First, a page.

Soundcloud is a popular website/app amongst internet music lovers and artists worldwide, providing a platform for the uploading of music (and other forms of art) by artists and users alike to be shared with the Soundcloud community. Developed in 2008, Soundcloud is recognized as an effective promotional tool, often compared to other similar websites/apps such as MySpace and YouTube.

Unfortunately, it also shares other less desirable similarities with such user driven media upload sites: an elevated potential for copyright infringement of third party rights. Soundcloud does not monitor the content that is uploaded to the platform according to its “Terms of Use” (in fact it states in its “Terms of Use” that there is “no legal obligation to monitor” the uploaded content), seemingly trusting that users will not infringe third party rights, an act that is prohibited according to these same ”Terms of Use”.

Soundcloud’s copyright problem

Despite the warnings in the “Terms of Use”, alleged infringing material was and continues to be uploaded to Soundcloud. For those unfamiliar with the term, copyright (generally, but more specifically in Canada) is the sole right to produce or reproduce the work or any substantial part of a work in any material form whatsoever, to perform the work or any substantial part of it in public or, if the work is unpublished, to publish the work, whether whole or any substantial part thereof. The Canadian Copyright Act sets out a panoply of rights that flow from these.

In the case of Soundcloud, infringement occurs when users upload or make available online through the Soundcloud platform “copies” of a copyright protected work whose rights are owned by a third party without its permission to do so. In the USA, record labels generally own the rights associated with recorded music.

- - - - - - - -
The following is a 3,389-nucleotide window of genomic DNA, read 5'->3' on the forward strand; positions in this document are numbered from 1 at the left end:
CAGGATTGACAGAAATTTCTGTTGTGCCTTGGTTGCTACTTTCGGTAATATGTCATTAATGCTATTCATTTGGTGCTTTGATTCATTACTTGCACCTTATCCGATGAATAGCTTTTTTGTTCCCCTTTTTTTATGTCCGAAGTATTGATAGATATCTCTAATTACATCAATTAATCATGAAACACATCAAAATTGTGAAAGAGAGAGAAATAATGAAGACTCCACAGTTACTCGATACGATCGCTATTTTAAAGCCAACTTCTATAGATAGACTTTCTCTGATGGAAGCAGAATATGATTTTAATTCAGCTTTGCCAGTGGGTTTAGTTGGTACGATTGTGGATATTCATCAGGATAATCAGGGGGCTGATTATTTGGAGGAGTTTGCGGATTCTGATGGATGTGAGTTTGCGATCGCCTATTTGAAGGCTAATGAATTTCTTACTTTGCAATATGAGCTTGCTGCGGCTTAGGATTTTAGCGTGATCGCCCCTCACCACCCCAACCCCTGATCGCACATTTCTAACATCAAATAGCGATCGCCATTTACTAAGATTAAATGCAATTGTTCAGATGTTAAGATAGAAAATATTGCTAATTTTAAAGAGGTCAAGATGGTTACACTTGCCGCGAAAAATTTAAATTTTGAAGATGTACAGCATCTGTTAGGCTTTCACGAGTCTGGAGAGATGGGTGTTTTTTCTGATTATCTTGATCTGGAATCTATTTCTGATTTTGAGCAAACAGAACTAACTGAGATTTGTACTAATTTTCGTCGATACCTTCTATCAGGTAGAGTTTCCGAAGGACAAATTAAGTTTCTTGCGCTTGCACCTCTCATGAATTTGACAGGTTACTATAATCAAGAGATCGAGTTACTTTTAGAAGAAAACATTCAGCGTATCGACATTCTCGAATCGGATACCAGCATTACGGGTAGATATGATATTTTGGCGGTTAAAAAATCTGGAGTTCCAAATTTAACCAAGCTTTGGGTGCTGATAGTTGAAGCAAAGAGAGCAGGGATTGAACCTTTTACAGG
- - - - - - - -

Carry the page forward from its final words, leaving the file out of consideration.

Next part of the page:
Soundcloud’s reaction

In light of criticisms and threats from major rights holders (major record labels), Soundcloud reacted. It makes clear in their “Terms of Use” that upon receiving a complaint from a third party rights holder, it will block/remove the infringing content or, in the case of a user who has infringed a third party’s copyright multiple times, block the account, in accordance with the USA’s Digital Millenium Copyright Act (DMCA), section 512(c)(1). This provides Soundcloud with a certain amount of immunity. Should the original uploader wish to dispute the removal of content from the platform a mechanism does exist where it can file a complaint with Soundcloud to that effect, but this typically and practically only occurs after the content is removed from the account in question.

What does section 512(c)(1) of the DMCA provide?

Section 512(c)(1) of the DMCA is a provision that is familiar to many networks and site operators. It provides limitations to liability for material posted and found online. The host of the online platform or website is generally not liable for monetary, injunctive or equitable relief as a result of copyright by reason of storage of infringing material on the network or platform by a user if, amongst other things, it does not know the material is infringing, acts expeditiously to remove the infringing material once made aware of its existence and does not receive a financial benefit that is directly attributable to the infringing activity. This is known as the “Notice and Take Down” approach.

In its 2012 reform of the Canadian Copyright Act, the conservative government chose instead the much more feeble and tame “Notice and Notice approach” where the service provider does not have to remove the infringing content, but only has to notify the uploader (and potential infringer) of the alleged infringement.

Where is this headed?

Despite the measures taken by Soundcloud, copyright infringement remains prevalent in the service and an issue for major rights holders. Notwithstanding the safeguards taken by Soundcloud, the threat of a law suit for copyright infringement against it remains. Due more than likely to Soundcloud’s aversion to a full on legal battle with the music giants, an interesting (potential) alternative resolution to the seemingly inevitable oncoming conflict has been proposed: equity in Soundcloud to the major record labels in exchange for an agreement not to sue. Media accounts reveal that anywhere between 3 and 5 % of Soundcloud is being offered. Whether Soundcloud and the major record labels come to an agreement is to be seen.


This post was originally published here.